Date of Award
Master of Science
Department of Aeronautics and Astronautics
Marcus D. Polanka, PhD.
With the ever growing popularity of drones and other unmanned aerial vehicles for military, commercial, and private usage, there is a desire to improve performance in terms of range, altitude, and ﬂight speed. Current technology uses either electric motors or internal combustion engines: both piston and jet engine types. These sorts of engines undergo signiﬁcant efficiency degradation as their size decreases. While some efficiency may be recovered via intensive design studies, the cycles are approaching the limit to their operating physics. A possible solution to this is to change the operating physics to something more immune to scaling losses; a pressure exchange device known as a wave rotor is one option. A wave rotor operates via oscillating pressure waves in order to compress the gas as opposed to the mechanical compression utilized by conventional engines. This thesis outlines the design, manufacture, and component testing of a wave rotor within the Brayton cycle. While the focus of this research was the wave rotor, included in the design and testing were the many support components necessary to drive the cycle, notably a small can-type combustor. Using a NASA developed quasi one dimensional CFD code, the wave rotor cycle was designed to power a kilowatt sized Class 2 UAVs. After the CFD modeling, hardware design and manufacture began on the various components. After manufacture, the various components were tested including the venturis, the combustor, and the wave rotor itself. The component testing showed great promise for the full rig testing. Hardware build up and the test plan is ongoing but expected to show efficiency gains when compared to similar sized combustion engines. Improved efficiency gains will signiﬁcantly decrease the operating costs of small drones while improving range and altitude performance to all operators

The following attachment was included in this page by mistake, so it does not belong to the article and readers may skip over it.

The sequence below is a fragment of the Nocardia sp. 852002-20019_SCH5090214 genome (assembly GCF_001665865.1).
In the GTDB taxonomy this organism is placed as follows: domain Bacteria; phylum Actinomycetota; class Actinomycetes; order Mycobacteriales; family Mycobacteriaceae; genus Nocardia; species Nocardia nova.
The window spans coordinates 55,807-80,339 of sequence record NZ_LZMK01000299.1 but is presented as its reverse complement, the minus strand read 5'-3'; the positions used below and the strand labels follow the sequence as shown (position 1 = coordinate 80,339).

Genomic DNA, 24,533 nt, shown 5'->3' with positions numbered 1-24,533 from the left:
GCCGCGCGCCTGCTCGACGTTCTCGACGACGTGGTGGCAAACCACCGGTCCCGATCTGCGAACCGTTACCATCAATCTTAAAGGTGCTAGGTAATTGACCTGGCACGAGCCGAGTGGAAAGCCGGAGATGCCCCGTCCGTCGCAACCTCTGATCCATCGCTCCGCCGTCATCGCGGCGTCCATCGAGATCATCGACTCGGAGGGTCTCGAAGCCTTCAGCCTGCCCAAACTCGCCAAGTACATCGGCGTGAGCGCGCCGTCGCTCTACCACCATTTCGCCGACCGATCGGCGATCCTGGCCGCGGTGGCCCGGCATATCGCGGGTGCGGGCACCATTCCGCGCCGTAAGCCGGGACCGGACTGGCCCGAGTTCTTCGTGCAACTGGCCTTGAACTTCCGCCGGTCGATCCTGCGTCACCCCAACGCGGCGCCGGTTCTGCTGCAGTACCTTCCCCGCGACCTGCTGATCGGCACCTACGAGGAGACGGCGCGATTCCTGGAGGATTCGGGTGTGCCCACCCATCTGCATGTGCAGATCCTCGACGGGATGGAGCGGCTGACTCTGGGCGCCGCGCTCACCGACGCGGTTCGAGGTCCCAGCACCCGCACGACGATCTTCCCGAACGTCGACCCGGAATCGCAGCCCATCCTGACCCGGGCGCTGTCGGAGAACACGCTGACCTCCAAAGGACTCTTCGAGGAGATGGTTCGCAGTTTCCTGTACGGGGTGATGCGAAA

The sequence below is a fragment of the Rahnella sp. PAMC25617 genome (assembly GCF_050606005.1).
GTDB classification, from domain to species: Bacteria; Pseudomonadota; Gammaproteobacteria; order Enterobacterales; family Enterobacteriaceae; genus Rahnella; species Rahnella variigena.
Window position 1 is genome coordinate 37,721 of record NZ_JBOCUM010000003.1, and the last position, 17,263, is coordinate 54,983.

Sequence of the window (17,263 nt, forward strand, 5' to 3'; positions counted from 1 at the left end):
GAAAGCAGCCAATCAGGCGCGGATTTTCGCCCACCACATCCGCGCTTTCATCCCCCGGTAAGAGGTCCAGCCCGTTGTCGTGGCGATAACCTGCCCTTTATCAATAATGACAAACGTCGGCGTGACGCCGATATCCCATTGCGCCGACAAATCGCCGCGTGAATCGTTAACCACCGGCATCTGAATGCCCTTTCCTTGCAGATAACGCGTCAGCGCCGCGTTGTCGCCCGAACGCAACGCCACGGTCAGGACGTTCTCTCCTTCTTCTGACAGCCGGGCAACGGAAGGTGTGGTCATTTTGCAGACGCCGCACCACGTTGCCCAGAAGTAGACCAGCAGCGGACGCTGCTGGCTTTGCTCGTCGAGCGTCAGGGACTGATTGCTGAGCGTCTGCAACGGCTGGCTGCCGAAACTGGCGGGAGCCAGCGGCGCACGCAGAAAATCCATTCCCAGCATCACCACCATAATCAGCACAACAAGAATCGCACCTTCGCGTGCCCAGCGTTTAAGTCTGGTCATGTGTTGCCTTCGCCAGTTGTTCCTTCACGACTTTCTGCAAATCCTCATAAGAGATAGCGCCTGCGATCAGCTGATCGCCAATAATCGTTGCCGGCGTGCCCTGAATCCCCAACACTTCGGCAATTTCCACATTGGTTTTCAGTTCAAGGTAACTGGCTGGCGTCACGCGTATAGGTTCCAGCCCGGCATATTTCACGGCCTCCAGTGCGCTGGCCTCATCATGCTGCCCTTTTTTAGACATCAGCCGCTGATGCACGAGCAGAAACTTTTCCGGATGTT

DTIC Accession Number
McClearn, Micahel J., "Design, Manufacturing, and Testing of a Small Through-Flow Wave for Use Within the Brayton Cycle" (2016). Theses and Dissertations. 480.